Fun with Dialog

>> Thursday, September 9, 2010

Nathan Bransford wrote a very fine post on the elements of good dialog and I encourage everyone to read it. As a dialog aficionado, I can fully endorse all of his main points. In fact, I was quite pleased - I feel I write dialog like that (though, of course, I could be deluded.)

The one place I differ with Mr. Bransford (and many others) is in the use of verbs more descriptive than "said" or other descriptive phrases. I always have. I've been hearing this "rule" for some time, but I just won't do it.

The "no-saidism" camp's position is that people don't read so-and-so said anyway so putting something else in the dialog tag doesn't buy anything. What's more, it can be disruptive if you overdo it. I absolutely agree with the last part of this (and personally suspect that's the real reason why this "rule" was instituted - more about that later).

Yet I am not of this camp. There are a number of reasons for this.

One is that I DO read the saids. I note when the tags use said or use something else, andI have (frequently) become bored or found the dialog go stale because all that's going on is talking. And I should warn the unwary that I'm a very dialog heavy girl.

Another is that I learned to write by studying the authors I liked best. And, as I have discovered about a number of "rules" many consider sacred, those authors tend to use language descriptively to support the actual dialog, much like I try to do myself. Sometimes creative use of "saidisms" not only adds color and drama, but also humor and charm. Georgette Heyer's clever use of "saidisms" provide some of her most memorable and hilarious moments.

In my opinion, dialog needs something besides the words themselves. Oh, I know, the dialog itself should do all the talking except . . . in real life, it doesn't. In real life, body language is a bigger part of communication than the words are (as my non-talking son proves daily). That's why plays aren't performed by actors standing in place on a stage, speaking monotonically. Except, with a book, we have to replace the actors, the movement, the inflection, the nuances with words. If we forgo: shouted/muttered/breathed/demanded/scoffed/snarled/moaned/gasped/hissed/bellowed/mused/chuckled/whispered/shrieked/tittered/etc. you have to express all that another way, probably using far more words. Or you can skip it and all those nuances, those distinctions will be lost.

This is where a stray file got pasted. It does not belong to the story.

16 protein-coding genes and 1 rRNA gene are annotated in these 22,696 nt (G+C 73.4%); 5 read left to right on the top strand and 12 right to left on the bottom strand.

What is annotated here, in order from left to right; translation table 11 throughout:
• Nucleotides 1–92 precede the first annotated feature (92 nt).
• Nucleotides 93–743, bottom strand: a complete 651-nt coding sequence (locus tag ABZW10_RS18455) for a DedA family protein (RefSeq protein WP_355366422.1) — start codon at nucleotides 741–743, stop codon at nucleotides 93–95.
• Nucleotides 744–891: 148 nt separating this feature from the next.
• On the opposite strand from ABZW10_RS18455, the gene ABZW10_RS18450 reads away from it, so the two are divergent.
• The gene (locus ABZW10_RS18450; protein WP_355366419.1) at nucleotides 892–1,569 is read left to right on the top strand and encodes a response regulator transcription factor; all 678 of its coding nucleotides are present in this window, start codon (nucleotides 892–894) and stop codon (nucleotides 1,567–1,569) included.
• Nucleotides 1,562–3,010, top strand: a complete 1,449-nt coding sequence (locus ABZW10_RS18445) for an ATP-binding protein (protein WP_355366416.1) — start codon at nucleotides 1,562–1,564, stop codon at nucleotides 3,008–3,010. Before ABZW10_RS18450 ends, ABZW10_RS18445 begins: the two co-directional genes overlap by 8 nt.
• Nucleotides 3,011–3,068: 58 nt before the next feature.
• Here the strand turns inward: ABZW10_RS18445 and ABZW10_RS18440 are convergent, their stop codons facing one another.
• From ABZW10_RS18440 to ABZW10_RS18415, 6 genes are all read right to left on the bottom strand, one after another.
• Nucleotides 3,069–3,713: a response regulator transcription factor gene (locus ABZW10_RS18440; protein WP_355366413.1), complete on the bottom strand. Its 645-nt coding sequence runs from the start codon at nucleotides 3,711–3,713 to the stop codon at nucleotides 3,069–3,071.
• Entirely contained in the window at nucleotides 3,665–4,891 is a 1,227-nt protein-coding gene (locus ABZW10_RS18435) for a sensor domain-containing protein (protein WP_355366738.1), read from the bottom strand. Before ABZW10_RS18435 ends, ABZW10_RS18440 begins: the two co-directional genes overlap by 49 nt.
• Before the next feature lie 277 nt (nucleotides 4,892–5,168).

So, if it's so good, why is there such a movement against it?

Well, because, if done clumsily, it's extremely distracting. Even the best actual dialog can get clunky and bogged down if not belied with descriptors that are nearly right but not quite. Or worse, so dramatic and overblown that they become laughable even when they shouldn't be.

Know you're language, know your nuances, don't get carried away . . . otherwise you might just want to stick with said after all.


  • Jeff King

    Good point.

  • The Mother

    There are as many styles as there are writers. Dogmatic proclamations are almost always wrong.

  • Stephanie Barr

    The Mother, I tend to feel that way about most "rules" I hear other wannabe writers spout. Some I follow because they work for me, because they fit with the kind of writing I do.

    Some I sort of follow if it works for the story and discard as soon as it gets in the way.

    And some I laugh at because, damn it, that's not the way I roll.

  • Project Savior

    I feel ANY overused repetition is distracting. So a whole chapter of blank said, other blank said, gets grating. On the other extreme I started writing in the 80s when the movement went the other way and characters were supposed to get a full aerobic work-out while talking. It has to be a balance between the two extremes.

  • Stephanie Barr

    Agreed. Since I frequently have "ensemble" casts where conversation might be between three or more individuals, I have to be extra careful to make the speaker clear, not let it get too static and yet not go overboard.

  • Shakespeare

    I tend not to say any real verb describing the way the dialogue is delivered. I'm pretty action-oriented, so I show what the character is doing while the lines are delivered. Perhaps it's my theatrical background, where action usually accompanies a speaking line (and those not speaking do not move, for their movement distracts the audience from the character who "has the stage" (it's called upstaging, and bad actors do it b/c they can't bear not to be the center of attention).

    I have difficulty imagining a scene when the characters stand around and talk for pages, but don't seem to go anywhere (or even gesture). Makes me think of the Indy films when five guys sit around a coffee table talking for three straight hours, without even getting up for a snack or anything. BORING!

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